As for the January 29 Rivian incident, Rivian declined to comment. Unlike in the Ford case, Electrify America and the automaker did not issue a joint statement. Separately, that charging network told Car and Driver it “conducted a thorough investigation, and determined the isolated incident was due to an internal electrical anomaly.” Translated, that means something went wrong inside the charging station or with the power equipment feeding it.

“The appropriate safety systems deployed as designed,” EA wrote. This suggests that a circuit breaker designed to protect the Rivian’s high-voltage battery pack tripped. It rendered the truck unusable but likely preserved the pack—though we don’t have full details.

Rivian took the truck back for repair after the incident. Three weeks later, the owner, Anson, tweeted that the automaker had returned his fully repaired truck. The company even replaced a bumper he’d damaged while off-roading, he said. It’s fair to say Anson remains a happy Rivian owner—though perhaps not such a happy Electrify America user.

As for warranty, although Rivian declined to comment, its New Vehicle Limited Warranty Guide (a 23-page PDF download) offers some guidance. Broadly speaking, as with other makers, repairs are covered if a Rivian component or party is defective under normal use. But if an external issue—for instance, a malfunctioning charger—creates damage not originating in factory-supplied materials or workmanship, it does not appear that it is covered. The repair costs would have to be addressed by the outside party that caused the damage.

We’ll leave it to the lawyers to fight out whether charging at a public charging network constitutes “normal use.” As noted, in this instance, Rivian repaired the truck at no cost to the owner.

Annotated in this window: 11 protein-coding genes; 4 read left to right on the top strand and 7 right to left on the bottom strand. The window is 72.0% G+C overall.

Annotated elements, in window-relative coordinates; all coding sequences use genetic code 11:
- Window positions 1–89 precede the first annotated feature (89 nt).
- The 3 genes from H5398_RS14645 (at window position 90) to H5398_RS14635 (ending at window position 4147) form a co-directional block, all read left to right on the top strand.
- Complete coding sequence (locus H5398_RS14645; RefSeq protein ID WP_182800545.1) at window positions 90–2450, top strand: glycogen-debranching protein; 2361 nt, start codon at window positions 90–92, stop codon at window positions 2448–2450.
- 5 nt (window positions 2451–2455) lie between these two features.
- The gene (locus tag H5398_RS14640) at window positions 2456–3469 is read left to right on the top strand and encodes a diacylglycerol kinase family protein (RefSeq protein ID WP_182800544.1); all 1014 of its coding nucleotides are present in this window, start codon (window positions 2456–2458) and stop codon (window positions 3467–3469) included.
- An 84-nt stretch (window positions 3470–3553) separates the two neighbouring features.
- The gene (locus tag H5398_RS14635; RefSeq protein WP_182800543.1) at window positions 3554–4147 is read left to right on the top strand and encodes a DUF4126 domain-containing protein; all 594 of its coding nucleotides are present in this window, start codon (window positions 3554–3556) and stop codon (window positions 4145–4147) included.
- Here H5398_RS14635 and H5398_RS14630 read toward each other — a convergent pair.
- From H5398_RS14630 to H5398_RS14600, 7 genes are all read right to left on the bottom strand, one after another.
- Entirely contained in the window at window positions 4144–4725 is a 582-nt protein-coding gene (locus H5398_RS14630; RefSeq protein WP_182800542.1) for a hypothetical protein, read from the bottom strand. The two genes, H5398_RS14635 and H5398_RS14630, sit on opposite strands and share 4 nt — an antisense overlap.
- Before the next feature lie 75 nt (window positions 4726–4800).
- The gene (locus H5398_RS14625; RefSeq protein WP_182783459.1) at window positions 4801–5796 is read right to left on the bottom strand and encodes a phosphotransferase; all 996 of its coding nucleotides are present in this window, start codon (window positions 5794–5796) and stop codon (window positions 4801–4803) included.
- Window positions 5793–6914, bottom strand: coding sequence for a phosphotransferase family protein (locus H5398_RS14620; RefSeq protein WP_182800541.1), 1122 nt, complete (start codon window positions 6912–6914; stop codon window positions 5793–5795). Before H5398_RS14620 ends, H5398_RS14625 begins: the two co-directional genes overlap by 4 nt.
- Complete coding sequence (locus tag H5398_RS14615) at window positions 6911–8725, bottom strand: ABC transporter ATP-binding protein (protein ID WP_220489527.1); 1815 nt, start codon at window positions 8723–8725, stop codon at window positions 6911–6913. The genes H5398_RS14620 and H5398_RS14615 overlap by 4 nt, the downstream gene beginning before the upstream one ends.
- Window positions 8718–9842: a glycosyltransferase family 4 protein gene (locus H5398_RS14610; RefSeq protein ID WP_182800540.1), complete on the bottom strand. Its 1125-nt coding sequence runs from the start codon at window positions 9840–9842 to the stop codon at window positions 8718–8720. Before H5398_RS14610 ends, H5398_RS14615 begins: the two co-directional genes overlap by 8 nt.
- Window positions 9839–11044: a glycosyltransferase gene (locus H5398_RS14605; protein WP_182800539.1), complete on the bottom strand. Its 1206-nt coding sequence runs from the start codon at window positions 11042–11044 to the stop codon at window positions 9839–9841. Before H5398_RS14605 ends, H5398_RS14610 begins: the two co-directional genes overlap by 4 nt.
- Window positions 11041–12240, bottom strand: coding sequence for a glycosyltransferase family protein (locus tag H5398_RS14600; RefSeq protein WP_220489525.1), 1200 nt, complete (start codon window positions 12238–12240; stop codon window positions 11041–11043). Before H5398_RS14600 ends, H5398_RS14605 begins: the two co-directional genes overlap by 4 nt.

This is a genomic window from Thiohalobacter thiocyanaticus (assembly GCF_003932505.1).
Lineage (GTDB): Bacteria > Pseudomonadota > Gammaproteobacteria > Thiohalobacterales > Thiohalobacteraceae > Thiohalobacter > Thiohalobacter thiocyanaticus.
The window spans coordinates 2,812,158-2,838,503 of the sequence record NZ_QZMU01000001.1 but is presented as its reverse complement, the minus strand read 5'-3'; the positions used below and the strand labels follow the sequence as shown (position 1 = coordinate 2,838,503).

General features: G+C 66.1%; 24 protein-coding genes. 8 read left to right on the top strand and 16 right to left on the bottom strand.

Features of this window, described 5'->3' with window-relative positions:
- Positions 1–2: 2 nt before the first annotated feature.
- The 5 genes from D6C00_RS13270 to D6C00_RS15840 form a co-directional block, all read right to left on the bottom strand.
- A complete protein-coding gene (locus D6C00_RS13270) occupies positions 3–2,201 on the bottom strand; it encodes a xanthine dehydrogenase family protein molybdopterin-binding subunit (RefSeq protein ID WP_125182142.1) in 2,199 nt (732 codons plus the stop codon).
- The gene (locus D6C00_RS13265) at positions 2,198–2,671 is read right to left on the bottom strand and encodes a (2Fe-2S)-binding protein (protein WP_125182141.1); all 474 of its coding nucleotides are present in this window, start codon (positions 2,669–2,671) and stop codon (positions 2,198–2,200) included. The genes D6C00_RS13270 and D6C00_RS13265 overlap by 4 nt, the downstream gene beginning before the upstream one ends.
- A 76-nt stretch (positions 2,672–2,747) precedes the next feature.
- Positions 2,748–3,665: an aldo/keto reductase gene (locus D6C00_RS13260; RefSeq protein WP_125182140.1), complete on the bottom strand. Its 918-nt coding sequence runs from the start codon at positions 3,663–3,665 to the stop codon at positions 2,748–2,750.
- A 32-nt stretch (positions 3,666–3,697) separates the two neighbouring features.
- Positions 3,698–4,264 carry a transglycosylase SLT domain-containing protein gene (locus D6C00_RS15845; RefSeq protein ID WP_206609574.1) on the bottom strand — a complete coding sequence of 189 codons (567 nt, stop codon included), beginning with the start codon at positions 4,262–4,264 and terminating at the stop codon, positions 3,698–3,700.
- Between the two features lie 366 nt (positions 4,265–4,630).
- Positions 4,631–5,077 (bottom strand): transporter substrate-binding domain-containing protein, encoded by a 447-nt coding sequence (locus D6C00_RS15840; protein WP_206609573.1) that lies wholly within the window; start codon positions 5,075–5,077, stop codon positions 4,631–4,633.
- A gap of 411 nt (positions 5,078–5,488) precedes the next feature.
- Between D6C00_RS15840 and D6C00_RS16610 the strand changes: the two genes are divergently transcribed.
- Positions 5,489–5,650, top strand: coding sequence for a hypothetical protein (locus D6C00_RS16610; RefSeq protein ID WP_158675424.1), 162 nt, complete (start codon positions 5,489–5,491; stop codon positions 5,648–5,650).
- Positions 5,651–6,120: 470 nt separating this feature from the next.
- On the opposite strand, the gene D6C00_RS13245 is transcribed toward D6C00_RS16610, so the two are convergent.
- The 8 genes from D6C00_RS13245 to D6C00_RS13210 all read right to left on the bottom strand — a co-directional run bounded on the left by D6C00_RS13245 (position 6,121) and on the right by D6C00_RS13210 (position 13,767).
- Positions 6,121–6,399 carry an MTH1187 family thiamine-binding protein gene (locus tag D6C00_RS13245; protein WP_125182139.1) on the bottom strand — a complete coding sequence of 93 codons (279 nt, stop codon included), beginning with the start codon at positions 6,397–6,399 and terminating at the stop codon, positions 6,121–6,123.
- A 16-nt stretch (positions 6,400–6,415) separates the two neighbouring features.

A Chevy Bolt EV Mystery

We know the least about the case of the Chevrolet Bolt EV, which would not start after a January 22 charging incident at an Electrify America site in Chipley, Florida. It was towed to Miller & Miller Chevrolet Buick GMC of Marianna, Florida, whose service department declared the car totaled—a decision that ultimately lies with the dealership, not the automaker. Bolt owners Cass and Sara Tippit have put in an insurance claim for the value of the vehicle but must still cover their incidental costs, including car rentals for the weeks they have been without a vehicle.

Chevrolet told Car and Driver the carmaker’s engineers have not been able to inspect the vehicle, which is now in the possession of the insurance company. The carmaker still hopes to do so at some point, the spokesperson told C/D.

On the question of coverage for repairs, however, GM appears to have the most expansive warranty of the three. A GM spokesperson confirmed that resetting of an EV’s high-voltage circuit breaker would be covered under its warranty—no ifs, ands, or buts.

Electrify America said only, “The incident with the Bolt is still being investigated.”

Working to Reassure Customers

While it declined to provide any details on what happened at its charging stations in each of the three cases, Electrify America sent Car and Driver several statements intended to reassure current and future EV drivers about its network. “We regret the customers were inconvenienced in each of these cases, as the welfare and charging experience of our customers is of the utmost concern.

“In 2022 we had over six million charging sessions, and each situation is unique. Overall, we see very few vehicle immobilizations per million sessions. However, the resolutions of those issues are used to strengthen interoperability testing, component reliability standards, and continued over-the-air updates to the network.

“As with any technology, those improvements are part of developing and innovating, such as DC fast charging, during early stages of its growth trajectory.”

EV drivers, now you know.

Headshot of John Voelcker

Contributing Editor

John Voelcker edited Green Car Reports for nine years, publishing more than 12,000 articles on hybrids, electric cars, and other low- and zero-emission vehicles and the energy ecosystem around them. He now covers advanced auto technologies and energy policy as a reporter and analyst. His work has appeared in print, online, and radio outlets that include Wired, Popular Science, Tech Review, IEEE Spectrum, and NPR’s “All Things Considered.”He splits his time between the Catskill Mountains and New York City, and still has hopes of one day becoming an international man of mystery.